/ What you hate about climbing?

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her_t6 - on 17 Sep 2017
On the back of the what you love about climbing post. I wondered what people hate about climbing? I will start off.

Not being able to get out on days when the weathers great.

The weather being pish when you want to get out.

Being let down by climbing partners on the day meaning your plans are no more.

Stuggling to find people to go climbing with.

Having little to talk to others about since all the things i do are based around climbing and they dont get it.

Trangia on 17 Sep 2017
In reply to her_t6:

Not being able to climb things I could when I was younger - but that's got nothing to do with climbing, just aging
marsbar - on 17 Sep 2017
In reply to her_t6:

Faff and heights.
John Stainforth - on 17 Sep 2017
In reply to her_t6:

Endless debates about the "climbing ethics" of bolting, when all it really is is just so much metal in the rock, which is either a trivial issue or mankind defacing the environment - depending on one's point of view.
Oceanrower - on 17 Sep 2017
In reply to John Stainforth:

But it's the "thin end of the wedge" don't you know...
John Stainforth - on 17 Sep 2017
In reply to Oceanrower:

...or the tip of the expansion bolt!
1poundSOCKS - on 17 Sep 2017
In reply to John Stainforth:

> Endless debates about the "climbing ethics" of bolting, when all it really is is just so much metal in the rock, which is either a trivial issue or mankind defacing the environment - depending on one's point of view.

So you hate debates about bolting, but felt the need to post your opinion on the subject. Maybe you're being deliberately ironic?
Spartacus on 17 Sep 2017
In reply to her_t6:
Horrible nerves in cafe or on way to crag deciding shall I/ shan't I having researched some hard climb. Usually evaporates when you commit to route shorty on leaving ground.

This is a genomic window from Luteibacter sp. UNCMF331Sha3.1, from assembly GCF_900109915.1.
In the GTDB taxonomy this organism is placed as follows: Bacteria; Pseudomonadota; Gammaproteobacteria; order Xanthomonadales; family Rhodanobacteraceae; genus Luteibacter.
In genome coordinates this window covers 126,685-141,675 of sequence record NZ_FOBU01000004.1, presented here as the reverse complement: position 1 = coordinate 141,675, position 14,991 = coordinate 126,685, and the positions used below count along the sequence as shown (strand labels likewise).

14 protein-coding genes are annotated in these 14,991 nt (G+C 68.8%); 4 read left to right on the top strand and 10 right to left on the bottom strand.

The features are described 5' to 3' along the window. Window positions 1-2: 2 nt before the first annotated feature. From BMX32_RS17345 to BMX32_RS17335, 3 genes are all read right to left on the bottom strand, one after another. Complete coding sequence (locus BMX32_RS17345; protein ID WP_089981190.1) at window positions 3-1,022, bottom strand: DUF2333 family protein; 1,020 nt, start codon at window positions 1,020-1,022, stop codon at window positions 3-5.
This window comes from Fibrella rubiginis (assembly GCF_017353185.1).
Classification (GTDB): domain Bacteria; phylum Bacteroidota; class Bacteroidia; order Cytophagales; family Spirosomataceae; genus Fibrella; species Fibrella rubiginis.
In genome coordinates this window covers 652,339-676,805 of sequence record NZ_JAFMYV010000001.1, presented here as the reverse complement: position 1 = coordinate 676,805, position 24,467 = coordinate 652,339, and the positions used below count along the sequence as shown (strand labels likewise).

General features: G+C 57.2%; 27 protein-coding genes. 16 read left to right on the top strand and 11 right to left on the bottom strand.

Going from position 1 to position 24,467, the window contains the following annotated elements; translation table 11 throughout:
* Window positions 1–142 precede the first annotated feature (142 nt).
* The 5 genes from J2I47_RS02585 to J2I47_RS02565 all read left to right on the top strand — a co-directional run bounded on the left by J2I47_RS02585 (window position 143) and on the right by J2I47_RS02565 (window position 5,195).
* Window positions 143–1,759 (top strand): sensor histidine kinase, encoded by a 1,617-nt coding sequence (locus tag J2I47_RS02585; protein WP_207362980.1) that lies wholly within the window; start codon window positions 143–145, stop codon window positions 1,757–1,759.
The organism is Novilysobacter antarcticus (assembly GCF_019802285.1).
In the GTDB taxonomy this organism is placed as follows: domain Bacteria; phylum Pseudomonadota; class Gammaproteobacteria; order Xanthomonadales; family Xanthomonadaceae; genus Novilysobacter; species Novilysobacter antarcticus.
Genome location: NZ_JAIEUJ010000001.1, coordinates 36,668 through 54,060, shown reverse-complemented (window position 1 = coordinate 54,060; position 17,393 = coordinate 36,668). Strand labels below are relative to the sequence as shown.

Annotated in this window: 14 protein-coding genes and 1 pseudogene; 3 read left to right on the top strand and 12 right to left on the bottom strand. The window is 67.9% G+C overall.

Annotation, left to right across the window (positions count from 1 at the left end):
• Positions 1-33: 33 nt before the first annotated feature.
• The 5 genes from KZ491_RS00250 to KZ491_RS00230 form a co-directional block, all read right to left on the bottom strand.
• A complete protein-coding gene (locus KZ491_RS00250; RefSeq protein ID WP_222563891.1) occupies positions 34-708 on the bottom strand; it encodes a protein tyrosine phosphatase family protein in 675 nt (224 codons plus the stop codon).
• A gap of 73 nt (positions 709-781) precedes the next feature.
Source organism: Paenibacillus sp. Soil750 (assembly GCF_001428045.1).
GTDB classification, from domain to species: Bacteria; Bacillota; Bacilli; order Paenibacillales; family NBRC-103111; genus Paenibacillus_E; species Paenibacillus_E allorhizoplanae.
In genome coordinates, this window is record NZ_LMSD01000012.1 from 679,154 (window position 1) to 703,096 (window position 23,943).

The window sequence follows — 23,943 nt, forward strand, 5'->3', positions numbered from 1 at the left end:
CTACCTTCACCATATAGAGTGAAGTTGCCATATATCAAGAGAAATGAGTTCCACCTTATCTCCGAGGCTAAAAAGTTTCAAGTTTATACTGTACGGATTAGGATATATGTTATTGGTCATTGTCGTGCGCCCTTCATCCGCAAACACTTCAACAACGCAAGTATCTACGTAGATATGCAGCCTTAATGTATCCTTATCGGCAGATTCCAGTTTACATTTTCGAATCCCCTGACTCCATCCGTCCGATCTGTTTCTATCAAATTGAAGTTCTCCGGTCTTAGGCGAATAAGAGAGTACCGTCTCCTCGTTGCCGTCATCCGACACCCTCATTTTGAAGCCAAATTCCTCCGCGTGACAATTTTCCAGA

bouldery bits - on 17 Sep 2017
In reply to her_t6:

Buying and maintaining equipment.
her_t6 - on 17 Sep 2017
In reply to Trangia:

Suppose thats life but at least you have pushed yourself at one point, so now time to enjoy routes without feeling you need to climb that level
her_t6 - on 17 Sep 2017
In reply to marsbar:

Faff is certainly an annoying thing!
her_t6 - on 17 Sep 2017
In reply to Spartacus:

I agree with you there, it all seems to disappear as soon as you touch the rock! Great point!
profitofdoom on 17 Sep 2017
In reply to her_t6:

Driving up to Wales for the weekend only to have it tipping down with rain everywhere for 2 days
her_t6 - on 17 Sep 2017
In reply to profitofdoom:

Bloody nightmare, feel your pain mate!
GrahamD - on 17 Sep 2017
In reply to her_t6:

Endless hours in the car really take their toll these days.
RR on 17 Sep 2017
In reply to her_t6:

First thought: To be an external object, to get yelled at for motivation reasons. (By experience this a-social behaviour happens especially on expeditions with more than two. In the mean time stealing my food.)

May be: The moment of fear of falling while rock climbing and being above not so good protection.

No: Climbing partners calling: Sorry, sorry but ...
wilkie14c - on 17 Sep 2017
In reply to her_t6:

climbing is like masturbating, great when you're doing it but not great talking to your mates about it
Col Kingshott on 17 Sep 2017
In reply to her_t6:

Midges.
Luke_92 - on 17 Sep 2017
In reply to her_t6:

Being injured, and the weather's finally nice on three of my days off in a row...